Avenue A landfill

Six monitoring wells were dug around an Avenue A landfill site to test for contaminants.


A site investigation report on testing done in July and October 2019 on a Corry Avenue A landfill has been completed and while contamination levels aren't as high as expected, Department of Environmental Protection's findings include recommendations for more testing.

The DEP had access to the 25 acres owned by the city at the site near the end of Avenue A, past its intersection with Liberty Street.

"The work consisted of the installation of six groundwater monitoring wells, 20 test pit excavations and two quarterly sampling events," the report stated.

EnviroTrac Ltd., of Warrendale, conducted site investigations for the DEP and worked to determine the extent of waste material and evaluate soil, groundwater, surface water and surface sediment.  

Surface water and surface sediment sampling also occurred in the adjacent Hare Creek.    

Observed at the site were drums, scrap metal, crushed glass, brick, appliances and construction materials.

Among tested sample amounts were 47 soil samples, taken from monitoring wells, including two duplicate samples; seven water samples, collected from select test pits; and 10 soil samples, taken from testing wells.

Found in various samples were contaminants such as arsenic, cadmium, chromium, cobalt, lead, manganese, nickel, benzo(a)anthracene, benzo(b)fluoranthene, benzo(k)fluoranthene, chrysene and dibenzo(a,h)anthracene.

The report submitted from EnviroTrac recommends further testing before remedial action is taken.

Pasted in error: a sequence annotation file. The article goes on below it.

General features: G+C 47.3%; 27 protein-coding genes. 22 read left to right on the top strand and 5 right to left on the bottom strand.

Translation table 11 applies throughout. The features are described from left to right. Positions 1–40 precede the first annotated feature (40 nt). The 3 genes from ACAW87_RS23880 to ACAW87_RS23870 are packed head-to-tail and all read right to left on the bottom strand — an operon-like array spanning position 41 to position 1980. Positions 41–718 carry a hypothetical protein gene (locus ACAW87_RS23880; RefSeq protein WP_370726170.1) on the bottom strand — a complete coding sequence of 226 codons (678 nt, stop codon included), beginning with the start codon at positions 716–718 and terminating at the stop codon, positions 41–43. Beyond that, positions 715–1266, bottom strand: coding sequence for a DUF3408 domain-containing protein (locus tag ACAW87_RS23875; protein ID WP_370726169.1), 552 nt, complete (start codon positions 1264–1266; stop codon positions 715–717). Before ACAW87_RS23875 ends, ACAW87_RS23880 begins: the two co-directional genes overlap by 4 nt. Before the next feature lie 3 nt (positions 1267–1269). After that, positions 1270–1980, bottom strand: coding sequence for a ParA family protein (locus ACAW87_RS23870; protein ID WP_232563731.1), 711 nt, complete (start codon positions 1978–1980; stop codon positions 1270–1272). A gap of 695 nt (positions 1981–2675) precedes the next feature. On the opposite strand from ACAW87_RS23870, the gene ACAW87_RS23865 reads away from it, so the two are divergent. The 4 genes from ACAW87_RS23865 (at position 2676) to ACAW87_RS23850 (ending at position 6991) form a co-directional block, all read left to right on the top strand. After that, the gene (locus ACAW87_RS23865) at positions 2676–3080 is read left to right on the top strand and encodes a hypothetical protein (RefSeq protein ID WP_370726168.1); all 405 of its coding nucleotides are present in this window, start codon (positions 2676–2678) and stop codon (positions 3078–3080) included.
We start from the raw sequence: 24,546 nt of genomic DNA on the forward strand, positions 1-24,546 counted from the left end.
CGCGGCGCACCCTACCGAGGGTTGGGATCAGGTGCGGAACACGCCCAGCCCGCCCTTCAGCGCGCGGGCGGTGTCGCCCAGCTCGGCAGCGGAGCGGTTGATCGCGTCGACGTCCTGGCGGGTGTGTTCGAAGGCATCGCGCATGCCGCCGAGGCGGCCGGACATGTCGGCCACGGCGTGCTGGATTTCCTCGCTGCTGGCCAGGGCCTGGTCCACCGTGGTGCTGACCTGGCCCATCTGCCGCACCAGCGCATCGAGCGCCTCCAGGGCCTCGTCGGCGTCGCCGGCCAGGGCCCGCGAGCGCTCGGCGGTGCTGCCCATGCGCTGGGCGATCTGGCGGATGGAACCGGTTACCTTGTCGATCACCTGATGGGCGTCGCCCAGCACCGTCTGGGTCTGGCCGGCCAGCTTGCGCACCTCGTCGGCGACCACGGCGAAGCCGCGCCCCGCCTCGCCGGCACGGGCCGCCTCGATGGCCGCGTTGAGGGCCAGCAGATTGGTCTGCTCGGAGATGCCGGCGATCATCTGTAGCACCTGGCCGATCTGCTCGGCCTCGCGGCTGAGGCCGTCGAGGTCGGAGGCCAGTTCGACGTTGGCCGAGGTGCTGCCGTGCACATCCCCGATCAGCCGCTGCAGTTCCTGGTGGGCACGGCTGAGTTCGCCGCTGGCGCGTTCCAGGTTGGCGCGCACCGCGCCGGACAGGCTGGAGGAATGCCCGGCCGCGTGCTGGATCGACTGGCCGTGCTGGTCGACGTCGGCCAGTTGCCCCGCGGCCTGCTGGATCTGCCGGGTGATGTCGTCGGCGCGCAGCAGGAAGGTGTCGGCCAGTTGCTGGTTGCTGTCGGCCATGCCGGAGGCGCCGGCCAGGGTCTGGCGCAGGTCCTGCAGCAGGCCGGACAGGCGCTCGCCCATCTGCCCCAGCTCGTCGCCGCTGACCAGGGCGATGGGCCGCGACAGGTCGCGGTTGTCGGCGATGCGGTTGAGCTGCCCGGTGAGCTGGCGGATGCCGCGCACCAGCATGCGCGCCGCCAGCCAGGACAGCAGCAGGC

While some measurements exceeded certain DEP guidelines for residential direct contact screening benchmarks, there were also measurements that were below medium specific concentrations.

The report noted that all samples collected during the test pit investigation recorded concentrations of volatile organic compounds to be below respective medium specific concentrations, but there were samples that showed levels of metals and semi-volatile organic compounds to exceed guideline amounts.

"Monitoring wells were not installed within the interior of the landfill, therefore, groundwater concentrations within the interior of the site are not known," the conclusions and recommendations section of the report stated.

It continued to say recommendations include an additional two rounds of groundwater and surface water/sediment sampling should be conducted to monitor seasonal groundwater concentrations prior to developing a remediation strategy.

Corry Municipal Authority solicitor Russ Warner explained to authority members that the DEP representatives recommended a meeting before more testing is ordered.

"Shockingly, the DEP and their consultants think while the numbers weren't very bad, they need to do more testing," Warner said. "They need to do a lot more testing."

The proposal in their investigative report is to go back out and drill more pits, drill more wells, take some more analytical tests, but Warner continued to say City Manager Jason Biondi received a notice from the DEP saying the DEP isn't sure exactly what way to proceed and offered a meeting with city officials to talk about Avenue A.

Warner suggested an option may be the city proceed with further testing and remediation efforts with direction from the DEP.

City officials agreed to a meeting to review data with the DEP to see where they stand. 

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